As Ukraine’s elections approach this Sunday, WBC heavyweight Vitaliy Klychko is hoping he can deliver a terminal blow to the government of president Viktor Yanukovych.
He’s in many ways the latest beta version of Ukraine’s opposition — after the disenchantment with former president Viktor Yushchenko, whose presidency from 2005 to 2010 degenerated into a splintered majority that failed to enact the promise of 2004’s ‘Orange Revolution,’ and after the imprisonment of former presidential candidate Yulia Tymoshenko, jailed on the politically-motivated charge of negotiating too unfavorable of a contract with Russia on behalf of Ukraine during the 2009 natural gas crisis (even though Russia had essentially turned off the gas to Ukraine and its neighbors), the newest kid on the block is Klychko, the reigning heavyweight world champion.
Klychko heads a new upstart opposition party, the Ukrainian Democratic Alliance for Reform (UDAR, Український демократичний альянс за реформи) that has gained the most momentum throughout the campaign — the latest poll, heading into Sunday’s election, shows UDAR with 17.9%, versus only 23.0% for Yanukovych’s relatively unpopular pro-Russian Party of Regions (Партія регіонів) based in eastern Ukraine.
UDAR also means ‘punch’ in Ukrainian — get it? Vote for the boxer!
Within western and central Ukraine, UDAR will be competing for the more reformist pro-European vote with the center-right ‘All Ukrainian Union — Fatherland’ party (Всеукраїнське об’єднання “Батьківщина, Batkivshchyna), which wins 16.9%, although its leader Yulia Tymoshenko remains imprisoned over what most observes believe are politically-motivated charges. Tymoshenko, who parted ways with her one-time ally Yushchenko, only narrowly lost the 2010 president election to Yanukovych.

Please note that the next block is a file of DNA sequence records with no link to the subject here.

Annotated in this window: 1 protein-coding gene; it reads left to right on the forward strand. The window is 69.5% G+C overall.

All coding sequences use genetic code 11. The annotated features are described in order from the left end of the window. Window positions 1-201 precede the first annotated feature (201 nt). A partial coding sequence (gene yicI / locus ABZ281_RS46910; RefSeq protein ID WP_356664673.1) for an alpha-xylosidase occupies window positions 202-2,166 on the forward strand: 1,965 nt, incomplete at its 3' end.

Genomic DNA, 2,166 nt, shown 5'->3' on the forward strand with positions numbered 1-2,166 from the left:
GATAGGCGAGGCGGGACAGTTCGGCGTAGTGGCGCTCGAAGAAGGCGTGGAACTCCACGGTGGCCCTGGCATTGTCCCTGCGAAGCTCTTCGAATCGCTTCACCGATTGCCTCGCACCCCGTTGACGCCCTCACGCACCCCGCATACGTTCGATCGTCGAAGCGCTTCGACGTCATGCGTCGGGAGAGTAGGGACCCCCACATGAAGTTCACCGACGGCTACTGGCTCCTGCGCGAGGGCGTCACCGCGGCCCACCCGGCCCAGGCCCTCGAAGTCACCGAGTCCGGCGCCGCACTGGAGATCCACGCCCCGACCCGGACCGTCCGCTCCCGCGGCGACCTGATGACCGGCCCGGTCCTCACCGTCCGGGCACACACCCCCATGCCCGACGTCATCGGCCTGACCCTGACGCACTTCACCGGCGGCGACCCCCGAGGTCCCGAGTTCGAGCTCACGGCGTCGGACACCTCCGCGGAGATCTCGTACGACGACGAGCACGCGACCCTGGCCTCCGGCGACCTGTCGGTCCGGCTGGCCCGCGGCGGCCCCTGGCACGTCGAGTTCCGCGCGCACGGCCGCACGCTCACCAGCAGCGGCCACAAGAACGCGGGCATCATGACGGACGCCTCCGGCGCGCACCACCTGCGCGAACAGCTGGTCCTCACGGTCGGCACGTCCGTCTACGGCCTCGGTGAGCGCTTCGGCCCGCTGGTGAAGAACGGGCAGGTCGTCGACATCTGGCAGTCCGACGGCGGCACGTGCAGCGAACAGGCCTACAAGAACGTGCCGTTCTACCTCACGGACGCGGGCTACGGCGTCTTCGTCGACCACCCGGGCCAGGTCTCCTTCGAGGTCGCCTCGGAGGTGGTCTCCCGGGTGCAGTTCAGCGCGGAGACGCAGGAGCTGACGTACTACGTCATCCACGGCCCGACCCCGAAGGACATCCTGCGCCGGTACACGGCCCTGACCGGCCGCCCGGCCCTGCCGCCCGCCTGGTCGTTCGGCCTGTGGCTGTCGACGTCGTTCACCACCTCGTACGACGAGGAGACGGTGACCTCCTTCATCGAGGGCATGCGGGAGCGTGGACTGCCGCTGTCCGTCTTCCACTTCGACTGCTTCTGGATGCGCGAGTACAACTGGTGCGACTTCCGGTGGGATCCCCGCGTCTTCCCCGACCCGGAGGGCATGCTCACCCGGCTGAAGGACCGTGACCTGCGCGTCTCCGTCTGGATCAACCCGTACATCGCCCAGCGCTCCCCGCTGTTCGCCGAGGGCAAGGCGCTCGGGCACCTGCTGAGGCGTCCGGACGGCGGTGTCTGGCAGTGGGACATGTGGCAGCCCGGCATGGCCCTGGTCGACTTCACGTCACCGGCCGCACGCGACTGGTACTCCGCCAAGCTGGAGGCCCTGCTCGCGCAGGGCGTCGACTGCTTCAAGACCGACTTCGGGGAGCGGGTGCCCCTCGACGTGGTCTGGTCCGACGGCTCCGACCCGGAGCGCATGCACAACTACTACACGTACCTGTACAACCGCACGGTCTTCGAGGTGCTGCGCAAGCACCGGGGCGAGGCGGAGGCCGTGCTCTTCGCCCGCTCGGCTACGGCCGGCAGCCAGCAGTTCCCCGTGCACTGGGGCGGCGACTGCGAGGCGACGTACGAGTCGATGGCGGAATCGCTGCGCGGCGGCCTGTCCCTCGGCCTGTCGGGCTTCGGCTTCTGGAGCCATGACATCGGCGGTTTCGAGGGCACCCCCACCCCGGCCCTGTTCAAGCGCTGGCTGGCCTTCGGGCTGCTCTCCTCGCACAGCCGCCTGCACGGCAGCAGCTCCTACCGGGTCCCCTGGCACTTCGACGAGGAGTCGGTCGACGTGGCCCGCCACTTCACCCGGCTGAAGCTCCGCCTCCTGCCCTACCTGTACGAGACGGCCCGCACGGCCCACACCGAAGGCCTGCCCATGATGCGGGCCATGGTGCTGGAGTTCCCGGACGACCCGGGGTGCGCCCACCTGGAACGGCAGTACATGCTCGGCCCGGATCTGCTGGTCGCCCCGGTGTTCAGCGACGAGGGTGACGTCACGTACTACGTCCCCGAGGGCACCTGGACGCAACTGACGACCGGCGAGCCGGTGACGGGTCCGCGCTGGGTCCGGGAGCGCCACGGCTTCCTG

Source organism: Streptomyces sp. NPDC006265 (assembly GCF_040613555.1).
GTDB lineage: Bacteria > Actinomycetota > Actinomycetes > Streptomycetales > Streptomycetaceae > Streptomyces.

Klychko has ruled out any coalition with Yanukovych — he is firmly in favor of liberalization and economic development and in favor of Ukraine’s continued turn toward the EU and toward further integration with NATO as well. As someone who’s made his fortune as a boxer on the world stage, many Ukrainians see him as less likely to succumb to the temptation for corruption in the less-than-pristine environment of Ukrainian politics.
Klychko entered electoral politics with a run for mayor of Kiev in 2008 — he lost that race to Leonid Chernovetskyi, but placed a strong second and won a seat on the Kiev city council. It probably made no difference, however, as Yanukovych essentially pushed a law through Ukraine’s parliament in 2010 to allow the president to appoint the city administrator directly; Yanukovych dismissed Chernovetskyi and named a loyalist in his place.
The other half will be elected directly in districts — a significant change from the last elections in 2007, which were fully determined by proportional representation, and which Yanukovych could win if UDAR and Batkivshchyna split too much of the opposition vote in the single-district constituencies. Although UDAR and Batkivshchyna have agreed on a mutual support pact to withdraw certain candidates in favor of a united opposition candidate, but the two parties are still apparently fielding their own candidates in some of the more competitive districts in Kiev.
So while in many ways Klychko is essentially Reformer 3.0 in the mould of Yushchenko and Tymoshenko, and he seems to have the most momentum just two days before Ukrainians vote, the broader fear is that the pro-European opposition based in the western part of the country will splinter, allowing Yanukovych to consolidate power and pull Ukraine in a less democratic direction, toward Russia and away from Europe. Continue reading Klychko hopes to deliver knockout punch in Ukrainian election